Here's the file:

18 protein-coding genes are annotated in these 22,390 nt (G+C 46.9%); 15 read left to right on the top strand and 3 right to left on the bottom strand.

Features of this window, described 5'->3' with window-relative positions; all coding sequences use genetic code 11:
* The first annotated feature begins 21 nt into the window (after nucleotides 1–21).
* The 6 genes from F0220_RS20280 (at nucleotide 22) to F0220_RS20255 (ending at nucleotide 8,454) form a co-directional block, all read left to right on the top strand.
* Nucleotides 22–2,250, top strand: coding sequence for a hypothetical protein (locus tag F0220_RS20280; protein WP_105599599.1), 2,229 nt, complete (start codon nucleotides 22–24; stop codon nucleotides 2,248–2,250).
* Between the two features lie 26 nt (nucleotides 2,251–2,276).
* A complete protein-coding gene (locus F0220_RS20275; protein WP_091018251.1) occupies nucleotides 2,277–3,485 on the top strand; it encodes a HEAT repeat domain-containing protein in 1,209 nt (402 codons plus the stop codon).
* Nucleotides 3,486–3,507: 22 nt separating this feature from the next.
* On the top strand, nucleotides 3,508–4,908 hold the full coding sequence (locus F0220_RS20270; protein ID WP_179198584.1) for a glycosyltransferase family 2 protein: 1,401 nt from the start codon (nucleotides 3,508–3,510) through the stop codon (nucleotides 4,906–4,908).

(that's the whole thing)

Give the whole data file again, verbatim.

18 protein-coding genes are annotated in these 22,390 nt (G+C 46.9%); 15 read left to right on the top strand and 3 right to left on the bottom strand.

Features of this window, described 5'->3' with window-relative positions; all coding sequences use genetic code 11:
* The first annotated feature begins 21 nt into the window (after nucleotides 1–21).
* The 6 genes from F0220_RS20280 (at nucleotide 22) to F0220_RS20255 (ending at nucleotide 8,454) form a co-directional block, all read left to right on the top strand.
* Nucleotides 22–2,250, top strand: coding sequence for a hypothetical protein (locus tag F0220_RS20280; protein WP_105599599.1), 2,229 nt, complete (start codon nucleotides 22–24; stop codon nucleotides 2,248–2,250).
* Between the two features lie 26 nt (nucleotides 2,251–2,276).
* A complete protein-coding gene (locus F0220_RS20275; protein WP_091018251.1) occupies nucleotides 2,277–3,485 on the top strand; it encodes a HEAT repeat domain-containing protein in 1,209 nt (402 codons plus the stop codon).
* Nucleotides 3,486–3,507: 22 nt separating this feature from the next.
* On the top strand, nucleotides 3,508–4,908 hold the full coding sequence (locus F0220_RS20270; protein ID WP_179198584.1) for a glycosyltransferase family 2 protein: 1,401 nt from the start codon (nucleotides 3,508–3,510) through the stop codon (nucleotides 4,906–4,908).